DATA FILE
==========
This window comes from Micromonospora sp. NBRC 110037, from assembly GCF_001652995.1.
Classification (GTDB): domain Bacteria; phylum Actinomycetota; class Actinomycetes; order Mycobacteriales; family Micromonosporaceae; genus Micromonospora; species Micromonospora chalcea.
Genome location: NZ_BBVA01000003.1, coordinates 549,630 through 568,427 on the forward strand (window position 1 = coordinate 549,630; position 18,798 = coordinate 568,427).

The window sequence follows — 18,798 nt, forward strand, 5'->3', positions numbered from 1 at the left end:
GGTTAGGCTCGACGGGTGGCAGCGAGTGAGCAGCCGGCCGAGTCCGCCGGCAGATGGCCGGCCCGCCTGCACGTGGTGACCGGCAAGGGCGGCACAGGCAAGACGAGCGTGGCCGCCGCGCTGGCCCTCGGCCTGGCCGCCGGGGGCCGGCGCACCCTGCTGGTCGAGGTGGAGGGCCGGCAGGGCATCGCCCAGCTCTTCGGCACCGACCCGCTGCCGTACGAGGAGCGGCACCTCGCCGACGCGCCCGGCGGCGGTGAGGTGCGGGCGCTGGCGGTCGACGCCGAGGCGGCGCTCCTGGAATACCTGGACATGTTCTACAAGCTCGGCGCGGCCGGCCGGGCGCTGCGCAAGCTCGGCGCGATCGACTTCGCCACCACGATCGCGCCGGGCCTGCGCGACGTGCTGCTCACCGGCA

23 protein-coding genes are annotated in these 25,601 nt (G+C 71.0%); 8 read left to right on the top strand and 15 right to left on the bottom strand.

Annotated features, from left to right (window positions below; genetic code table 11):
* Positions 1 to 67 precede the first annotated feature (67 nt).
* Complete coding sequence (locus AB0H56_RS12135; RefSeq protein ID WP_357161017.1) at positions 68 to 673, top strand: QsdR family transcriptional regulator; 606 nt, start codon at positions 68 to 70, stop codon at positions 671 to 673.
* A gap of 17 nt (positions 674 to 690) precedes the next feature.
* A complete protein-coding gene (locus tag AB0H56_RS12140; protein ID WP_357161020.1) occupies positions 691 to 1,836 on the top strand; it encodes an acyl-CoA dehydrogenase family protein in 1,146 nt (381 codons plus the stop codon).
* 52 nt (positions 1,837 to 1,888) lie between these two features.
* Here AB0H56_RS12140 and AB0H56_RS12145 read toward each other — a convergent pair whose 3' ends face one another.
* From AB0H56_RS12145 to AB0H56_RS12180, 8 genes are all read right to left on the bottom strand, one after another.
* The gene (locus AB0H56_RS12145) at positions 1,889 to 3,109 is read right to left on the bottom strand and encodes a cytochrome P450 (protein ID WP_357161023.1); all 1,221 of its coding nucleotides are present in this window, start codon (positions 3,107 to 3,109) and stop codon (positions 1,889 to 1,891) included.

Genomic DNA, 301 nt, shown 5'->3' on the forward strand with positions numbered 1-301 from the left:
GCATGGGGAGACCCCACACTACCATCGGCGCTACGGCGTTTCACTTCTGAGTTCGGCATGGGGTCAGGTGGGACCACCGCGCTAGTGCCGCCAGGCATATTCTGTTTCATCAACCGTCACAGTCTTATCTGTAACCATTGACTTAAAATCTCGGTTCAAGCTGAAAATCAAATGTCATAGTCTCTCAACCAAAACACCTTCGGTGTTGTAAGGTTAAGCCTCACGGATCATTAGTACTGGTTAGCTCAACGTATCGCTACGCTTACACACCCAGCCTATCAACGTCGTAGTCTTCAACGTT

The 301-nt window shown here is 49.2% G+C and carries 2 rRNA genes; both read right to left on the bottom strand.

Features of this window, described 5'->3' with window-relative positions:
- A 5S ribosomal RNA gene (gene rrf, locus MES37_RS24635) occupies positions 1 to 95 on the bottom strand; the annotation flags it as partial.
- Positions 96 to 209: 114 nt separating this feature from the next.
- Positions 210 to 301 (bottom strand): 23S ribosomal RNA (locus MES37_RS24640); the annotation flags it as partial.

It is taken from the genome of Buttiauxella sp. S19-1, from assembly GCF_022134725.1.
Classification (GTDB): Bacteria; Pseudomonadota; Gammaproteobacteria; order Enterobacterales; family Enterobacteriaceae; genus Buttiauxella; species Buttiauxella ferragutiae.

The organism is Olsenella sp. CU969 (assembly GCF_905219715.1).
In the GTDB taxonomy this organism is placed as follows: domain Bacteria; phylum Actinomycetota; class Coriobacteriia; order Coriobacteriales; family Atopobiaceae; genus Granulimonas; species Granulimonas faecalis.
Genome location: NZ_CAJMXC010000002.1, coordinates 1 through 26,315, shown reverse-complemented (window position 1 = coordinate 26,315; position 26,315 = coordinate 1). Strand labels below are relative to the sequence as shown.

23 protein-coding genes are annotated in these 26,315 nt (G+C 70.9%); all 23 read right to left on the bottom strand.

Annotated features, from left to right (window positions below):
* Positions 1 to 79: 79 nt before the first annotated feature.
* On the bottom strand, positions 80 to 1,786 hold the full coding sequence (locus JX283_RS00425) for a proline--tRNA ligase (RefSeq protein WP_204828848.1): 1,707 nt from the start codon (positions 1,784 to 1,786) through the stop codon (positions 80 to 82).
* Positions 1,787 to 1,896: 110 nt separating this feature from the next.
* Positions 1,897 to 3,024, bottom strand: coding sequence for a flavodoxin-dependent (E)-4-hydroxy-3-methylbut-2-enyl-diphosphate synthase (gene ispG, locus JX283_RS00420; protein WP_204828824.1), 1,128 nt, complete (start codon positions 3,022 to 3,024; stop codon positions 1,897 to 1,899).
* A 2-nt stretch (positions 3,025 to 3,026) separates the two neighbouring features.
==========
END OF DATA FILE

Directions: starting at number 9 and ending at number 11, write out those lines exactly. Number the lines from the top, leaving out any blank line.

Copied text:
* Complete coding sequence (locus AB0H56_RS12135; RefSeq protein ID WP_357161017.1) at positions 68 to 673, top strand: QsdR family transcriptional regulator; 606 nt, start codon at positions 68 to 70, stop codon at positions 671 to 673.
* A gap of 17 nt (positions 674 to 690) precedes the next feature.
* A complete protein-coding gene (locus tag AB0H56_RS12140; protein ID WP_357161020.1) occupies positions 691 to 1,836 on the top strand; it encodes an acyl-CoA dehydrogenase family protein in 1,146 nt (381 codons plus the stop codon).